Misbehaving hardware? Try swapping cabling or clearing settings

-September 11, 2017

Apple, I think I owe you an apology (longstanding readers can imagine how hard it is for me to write those words ;-) ). Back in May, I told you about a Thunderbolt interface failure with my mid-2011 model Mac mini, which at the time I believed to be the result of an operating system migration to Mac OS 10.9 "Mavericks." I've subsequently migrated that same system to Mac OS 10.10 "Yosemite" in order to dodge even more applications' support deprecations (AgileBits' 1Password, to be specific, along with an eye to a pending migration from Microsoft Office 2008 for Mac to Office 2016 for Mac, the latter requiring "Yosemite" at minimum).

The O/S upgrade went smoothly, at least on this particular system (keep reading) as well as the other two sitting in my office (a mid-2011 13" MacBook Air and a mid-2010 13" MacBook Pro). And after it was concluded, on a hunch I decided to try out Thunderbolt again. As I documented in that earlier writeup, I'd been forced to retire the Western Digital Thunderbolt Duo, replacing it with two Seagate GoFlex Desk for Mac devices paired to each other (and to the Mac mini) over Firewire 800 cabling. After disconnecting the Seagate drives and disconnecting them from their Firewire docks, I mated them to their Thunderbolt dock alternatives and tethered the first one to the Mac mini.

The GoFlex Desk for Mac fired up just fine, and survived multiple sleep-and-wake and reboot cycles with aplomb, as did the LCD connected to its second Thunderbolt connector via a DisplayPort-to-HDMI adapter. So I re-added the second Seagate drive in series: same positive result. Feeling bullish, I then swapped out both Seagate drives for the Western Digital Thunderbolt Duo ... and everything still remained stable through sleep and restart cycles alike. Obviously, whatever Apple broke in "Mavericks" it had subsequently fixed in "Yosemite," right?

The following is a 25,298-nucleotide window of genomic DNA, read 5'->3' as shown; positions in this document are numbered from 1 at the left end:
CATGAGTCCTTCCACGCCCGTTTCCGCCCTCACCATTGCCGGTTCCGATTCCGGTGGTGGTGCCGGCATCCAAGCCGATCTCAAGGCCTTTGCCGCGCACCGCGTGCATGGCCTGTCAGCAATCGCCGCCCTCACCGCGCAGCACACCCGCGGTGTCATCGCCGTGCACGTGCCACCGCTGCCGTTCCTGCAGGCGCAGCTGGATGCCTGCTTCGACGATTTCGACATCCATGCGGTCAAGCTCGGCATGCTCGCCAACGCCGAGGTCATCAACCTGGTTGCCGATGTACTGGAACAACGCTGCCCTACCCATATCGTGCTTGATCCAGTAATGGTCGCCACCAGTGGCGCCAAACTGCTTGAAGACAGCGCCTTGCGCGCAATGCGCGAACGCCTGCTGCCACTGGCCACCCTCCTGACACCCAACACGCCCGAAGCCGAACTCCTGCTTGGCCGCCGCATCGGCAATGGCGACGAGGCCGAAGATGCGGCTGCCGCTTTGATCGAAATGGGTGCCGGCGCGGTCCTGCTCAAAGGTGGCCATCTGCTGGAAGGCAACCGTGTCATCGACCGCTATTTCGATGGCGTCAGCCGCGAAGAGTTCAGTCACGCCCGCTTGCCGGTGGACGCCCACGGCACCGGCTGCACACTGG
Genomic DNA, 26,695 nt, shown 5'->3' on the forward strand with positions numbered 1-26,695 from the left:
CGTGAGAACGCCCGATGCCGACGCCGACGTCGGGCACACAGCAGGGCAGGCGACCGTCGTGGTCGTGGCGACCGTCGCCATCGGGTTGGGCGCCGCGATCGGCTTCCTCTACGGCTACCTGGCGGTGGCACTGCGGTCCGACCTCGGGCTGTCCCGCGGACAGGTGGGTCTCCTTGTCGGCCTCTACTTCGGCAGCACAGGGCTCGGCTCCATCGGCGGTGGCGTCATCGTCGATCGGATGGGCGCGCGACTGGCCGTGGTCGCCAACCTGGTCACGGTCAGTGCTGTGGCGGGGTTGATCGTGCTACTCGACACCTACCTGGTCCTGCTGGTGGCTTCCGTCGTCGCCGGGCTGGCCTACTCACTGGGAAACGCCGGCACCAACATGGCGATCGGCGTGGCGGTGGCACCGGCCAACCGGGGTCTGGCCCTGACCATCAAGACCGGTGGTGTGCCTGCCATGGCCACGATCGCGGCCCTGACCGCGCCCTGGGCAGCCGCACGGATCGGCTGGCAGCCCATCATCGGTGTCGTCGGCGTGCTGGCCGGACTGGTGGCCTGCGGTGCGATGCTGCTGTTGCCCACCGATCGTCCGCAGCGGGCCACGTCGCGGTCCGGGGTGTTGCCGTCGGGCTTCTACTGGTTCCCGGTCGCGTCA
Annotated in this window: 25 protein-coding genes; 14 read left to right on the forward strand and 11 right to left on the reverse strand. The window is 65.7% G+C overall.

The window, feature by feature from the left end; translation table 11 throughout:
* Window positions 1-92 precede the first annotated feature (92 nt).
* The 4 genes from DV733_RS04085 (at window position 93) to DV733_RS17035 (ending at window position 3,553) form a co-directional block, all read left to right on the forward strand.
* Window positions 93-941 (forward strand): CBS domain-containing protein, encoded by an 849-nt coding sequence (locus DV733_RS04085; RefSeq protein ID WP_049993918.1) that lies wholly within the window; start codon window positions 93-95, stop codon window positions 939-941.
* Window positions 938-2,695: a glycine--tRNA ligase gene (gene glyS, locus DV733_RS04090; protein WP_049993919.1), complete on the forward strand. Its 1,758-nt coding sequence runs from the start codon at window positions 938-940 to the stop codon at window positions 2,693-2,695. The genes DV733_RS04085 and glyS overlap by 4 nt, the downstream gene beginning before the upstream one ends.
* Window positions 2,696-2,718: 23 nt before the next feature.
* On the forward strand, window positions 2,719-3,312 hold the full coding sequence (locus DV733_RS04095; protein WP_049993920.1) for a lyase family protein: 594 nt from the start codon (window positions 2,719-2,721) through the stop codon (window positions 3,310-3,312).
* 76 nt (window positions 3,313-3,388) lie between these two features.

Maybe not. Three decades' worth of engineering has, if nothing else, given me a healthy dose of skepticism regarding things that seem too good to be true. Looking closely at my setup, I realized that I was now using an Apple 0.5m Thunderbolt cable to connect the computer to the drive(s), versus the 2m cable I'd previously been employing. When I swapped out the 0.5m cable for its 2m precursor, all the previous issues re-emerged. I can't say for sure what the root cause of the problems is; this 2m cable had served me ably for many years. It still works fine when I hot-plug it, so the failure isn't "hard;" it only fails to continue to function after the system undergoes a sleep or reboot cycle. And since copper Thunderbolt cabling is spec'd to work to 3m, length likely isn't the culprit, either. While writing this post, I've just remembered that copper Thunderbolt cables contain active circuitry in the connectors; perhaps this is what's going bad.

Now for the "clearing settings" portion of this post. My wife currently runs a combination of Mac OS 10.7 "Lion" and 10.8 "Mountain Lion" on her two laptops, and she's also interested in getting Office 2016 for Mac installed on them, specifically for its native Google calendar and contacts support. I first tackled her mid-2013 11" MacBook Air, at the time running "Mountain Lion." I ran the "Yosemite" upgrade installer, which rebooted the system and began doing its thing ... until about halfway through the update process, when I saw this (I've obscured the system's reported serial number for privacy purposes):